Biblical Commentary on the Old Testament, by Carl Friedrich Keil and Franz Delitzsh, [1857-78], at sacred-texts.com
Isaac's Joys and Sorrows - Genesis 26
The incidents of Isaac's life which are collected together in this chapter, from the time of his sojourn in the south country, resemble in many respects certain events in the life of Abraham; but the distinctive peculiarities are such as to form a true picture of the dealings of God, which were in perfect accordance with the character of the patriarch.
Renewal of the Promise. - A famine "in the land" (i.e., Canaan, to which he had therefore returned from Hagar's well; Gen 25:11), compelled Isaac to leave Canaan, as it had done Abraham before. Abraham went to Egypt, where his wife was exposed to danger, from which she could only be rescued by the direct interposition of God. Isaac also intended to go there, but on the way, viz., in Gerar, he received instruction through a divine manifestation that he was to remain there. As he was the seed to whom the land of Canaan was promised, he was directed not to leave it. To this end Jehovah assured him of the fulfilment of all the promises made to Abraham on oath, with express reference to His oath (Gen 22:16) to him and to his posterity, and on account of Abraham's obedience of faith. The only peculiarity in the words is the plural, "all these lands." This plural refers to all the lands or territories of the different Canaanitish tribes, mentioned in Gen 15:19-21, like the different divisions of the kingdom of Israel or Judah in Ch1 13:2; Ch2 11:23. האל; an antique form of האלּה occurring only in the Pentateuch. The piety of Abraham is described in words that indicate a perfect obedience to all the commands of God, and therefore frequently recur among the legal expressions of a later date. יהוה משׁמרת שׁמר "to take care of Jehovah's care," i.e., to observe Jehovah, His persons, and His will, Mishmereth, reverence, observance, care, is more closely defined by "commandments, statutes, laws," to denote constant obedience to all the revelations and instructions of God.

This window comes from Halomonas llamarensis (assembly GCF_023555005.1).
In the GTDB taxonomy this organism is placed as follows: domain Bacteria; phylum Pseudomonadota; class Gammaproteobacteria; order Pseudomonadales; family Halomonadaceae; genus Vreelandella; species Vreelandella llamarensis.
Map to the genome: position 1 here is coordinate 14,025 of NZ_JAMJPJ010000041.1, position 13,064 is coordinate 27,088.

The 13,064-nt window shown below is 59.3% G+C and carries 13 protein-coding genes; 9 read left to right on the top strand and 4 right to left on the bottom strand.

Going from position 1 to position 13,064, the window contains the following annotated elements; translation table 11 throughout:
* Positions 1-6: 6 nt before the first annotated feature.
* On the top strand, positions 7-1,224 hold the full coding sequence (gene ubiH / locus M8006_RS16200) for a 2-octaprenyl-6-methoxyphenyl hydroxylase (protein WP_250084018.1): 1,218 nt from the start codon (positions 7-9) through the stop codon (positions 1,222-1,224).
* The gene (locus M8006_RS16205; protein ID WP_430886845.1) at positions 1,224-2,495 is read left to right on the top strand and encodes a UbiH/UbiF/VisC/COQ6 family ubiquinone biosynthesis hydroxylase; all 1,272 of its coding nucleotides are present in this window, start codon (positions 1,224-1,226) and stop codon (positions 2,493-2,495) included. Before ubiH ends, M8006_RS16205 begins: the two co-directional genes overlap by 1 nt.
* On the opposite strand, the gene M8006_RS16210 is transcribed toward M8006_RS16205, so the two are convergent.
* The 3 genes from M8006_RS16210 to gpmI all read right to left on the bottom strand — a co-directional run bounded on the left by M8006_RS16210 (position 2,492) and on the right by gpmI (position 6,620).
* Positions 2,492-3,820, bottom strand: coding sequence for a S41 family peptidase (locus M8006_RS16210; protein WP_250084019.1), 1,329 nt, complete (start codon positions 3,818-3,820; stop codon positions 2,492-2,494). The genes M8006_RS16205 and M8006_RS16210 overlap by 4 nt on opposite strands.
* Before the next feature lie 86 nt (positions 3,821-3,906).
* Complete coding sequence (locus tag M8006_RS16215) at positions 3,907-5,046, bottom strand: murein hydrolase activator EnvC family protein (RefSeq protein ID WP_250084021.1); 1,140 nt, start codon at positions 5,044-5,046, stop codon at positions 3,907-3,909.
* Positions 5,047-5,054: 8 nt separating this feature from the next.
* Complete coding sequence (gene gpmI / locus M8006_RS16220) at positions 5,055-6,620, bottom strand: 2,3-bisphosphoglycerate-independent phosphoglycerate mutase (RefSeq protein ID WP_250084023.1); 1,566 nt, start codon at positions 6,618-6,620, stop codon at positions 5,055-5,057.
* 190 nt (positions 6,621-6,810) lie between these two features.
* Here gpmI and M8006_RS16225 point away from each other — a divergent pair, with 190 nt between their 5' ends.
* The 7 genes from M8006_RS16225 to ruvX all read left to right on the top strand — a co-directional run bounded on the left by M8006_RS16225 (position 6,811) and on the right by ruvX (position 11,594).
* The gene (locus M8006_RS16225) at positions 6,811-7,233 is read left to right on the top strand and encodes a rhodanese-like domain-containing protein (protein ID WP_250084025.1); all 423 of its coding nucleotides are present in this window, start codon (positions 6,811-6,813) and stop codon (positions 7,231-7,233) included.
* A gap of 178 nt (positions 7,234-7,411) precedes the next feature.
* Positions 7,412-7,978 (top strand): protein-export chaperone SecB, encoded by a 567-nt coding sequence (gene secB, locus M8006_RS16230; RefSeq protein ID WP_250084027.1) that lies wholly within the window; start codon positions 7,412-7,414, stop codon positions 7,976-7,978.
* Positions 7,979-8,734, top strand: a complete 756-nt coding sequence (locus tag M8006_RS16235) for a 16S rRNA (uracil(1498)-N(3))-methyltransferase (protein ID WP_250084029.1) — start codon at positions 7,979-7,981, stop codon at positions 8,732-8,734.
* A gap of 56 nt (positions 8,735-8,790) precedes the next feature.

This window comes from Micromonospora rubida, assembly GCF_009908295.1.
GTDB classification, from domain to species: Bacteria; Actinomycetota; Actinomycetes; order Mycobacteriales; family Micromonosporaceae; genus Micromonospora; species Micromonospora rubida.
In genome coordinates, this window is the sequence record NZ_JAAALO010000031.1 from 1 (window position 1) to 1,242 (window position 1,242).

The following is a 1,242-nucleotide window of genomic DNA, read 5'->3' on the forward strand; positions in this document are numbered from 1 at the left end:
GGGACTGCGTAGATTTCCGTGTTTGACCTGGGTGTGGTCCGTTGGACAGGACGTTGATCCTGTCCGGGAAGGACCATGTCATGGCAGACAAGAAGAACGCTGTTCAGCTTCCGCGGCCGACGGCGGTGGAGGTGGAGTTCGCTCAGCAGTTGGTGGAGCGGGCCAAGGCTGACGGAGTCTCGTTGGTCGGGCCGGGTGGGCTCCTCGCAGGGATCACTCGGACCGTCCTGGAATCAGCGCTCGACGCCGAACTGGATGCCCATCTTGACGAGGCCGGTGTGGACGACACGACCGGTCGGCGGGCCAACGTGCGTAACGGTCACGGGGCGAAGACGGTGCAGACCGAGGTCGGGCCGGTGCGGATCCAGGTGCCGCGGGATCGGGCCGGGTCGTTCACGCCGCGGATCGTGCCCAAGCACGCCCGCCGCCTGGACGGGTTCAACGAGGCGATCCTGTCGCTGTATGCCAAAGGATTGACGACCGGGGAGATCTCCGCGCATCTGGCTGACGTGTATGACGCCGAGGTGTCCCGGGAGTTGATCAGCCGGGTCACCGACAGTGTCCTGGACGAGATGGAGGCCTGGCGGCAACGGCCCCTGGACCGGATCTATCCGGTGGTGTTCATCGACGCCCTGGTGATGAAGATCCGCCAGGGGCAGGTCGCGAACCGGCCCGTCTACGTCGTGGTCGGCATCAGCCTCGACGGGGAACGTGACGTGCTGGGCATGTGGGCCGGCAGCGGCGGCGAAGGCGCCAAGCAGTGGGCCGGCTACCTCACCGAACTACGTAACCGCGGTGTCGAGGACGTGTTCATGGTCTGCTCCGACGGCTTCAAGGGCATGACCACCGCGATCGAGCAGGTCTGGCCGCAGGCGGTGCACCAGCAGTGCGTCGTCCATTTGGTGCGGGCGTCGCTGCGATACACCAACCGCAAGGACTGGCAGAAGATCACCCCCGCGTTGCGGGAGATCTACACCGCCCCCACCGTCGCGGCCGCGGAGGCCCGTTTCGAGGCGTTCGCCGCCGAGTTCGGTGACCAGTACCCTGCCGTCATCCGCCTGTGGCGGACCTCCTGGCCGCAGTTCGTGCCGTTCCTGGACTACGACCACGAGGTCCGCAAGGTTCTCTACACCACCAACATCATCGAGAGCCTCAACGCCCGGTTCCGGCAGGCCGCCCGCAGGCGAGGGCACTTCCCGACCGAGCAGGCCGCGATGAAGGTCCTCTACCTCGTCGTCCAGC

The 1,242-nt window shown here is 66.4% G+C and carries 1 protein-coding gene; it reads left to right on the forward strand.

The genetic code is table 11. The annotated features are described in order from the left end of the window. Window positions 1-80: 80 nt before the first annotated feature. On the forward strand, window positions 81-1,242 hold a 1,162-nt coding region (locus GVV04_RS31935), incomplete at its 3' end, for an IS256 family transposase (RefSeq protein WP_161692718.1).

Protection of Rebekah at Gerar. - As Abraham had declared his wife to be his sister both in Egypt and at Gerar, so did Isaac also in the latter place. But the manner in which God protected Rebekah was very different from that in which Sarah was preserved in both instances. Before any one had touched Rebekah, the Philistine king discovered the untruthfulness of Isaac's statement, having seen Isaac "sporting with Rebekah," sc., in a manner to show that she was his wife; whereupon he reproved Isaac for what he had said, and forbade any of his people to touch Rebekah on pain of death. Whether this was the same Abimelech as the one mentioned in Gen 20 cannot be decided with certainty. The name proves nothing, for it was the standing official name of the kings of Gerar (cf. Sa1 21:11 and Ps 34), as Pharaoh was of the kings of Egypt. The identity is favoured by the pious conduct of Abimelech in both instances; and no difficulty is caused either by the circumstance that 80 years had elapsed between the two events (for Abraham had only been dead five years, and the age of 150 was no rarity then), or by the fact, that whereas the first Abimelech had Sarah taken into his harem, the second not only had no intention of doing this, but was anxious to protect her from his people, inasmuch as it would be all the easier to conceive of this in the case of the same king, on the ground of his advanced age.
Isaac's Increasing Wealth. - As Isaac had experienced the promised protection ("I will be with thee," Gen 26:3) in the safety of his wife, so did he received while in Gerar the promised blessing. He sowed and received in that year "a hundred measures," i.e., a hundred-fold return. This was an unusual blessing, as the yield even in very fertile regions is not generally greater than from twenty-five to fifty-fold (Niebuhr and Burckhardt), and it is only in the Ruhbe, that small and most fruitful plain of Syria, that wheat yields on an average eighty, and barley a hundred-fold. Agriculture is still practised by the Bedouins, as well as grazing (Robinson, Pal. i. 77, and Seetzen); so that Isaac's sowing was no proof that he had been stimulated by the promise of Jehovah to take up a settled abode in the promised land.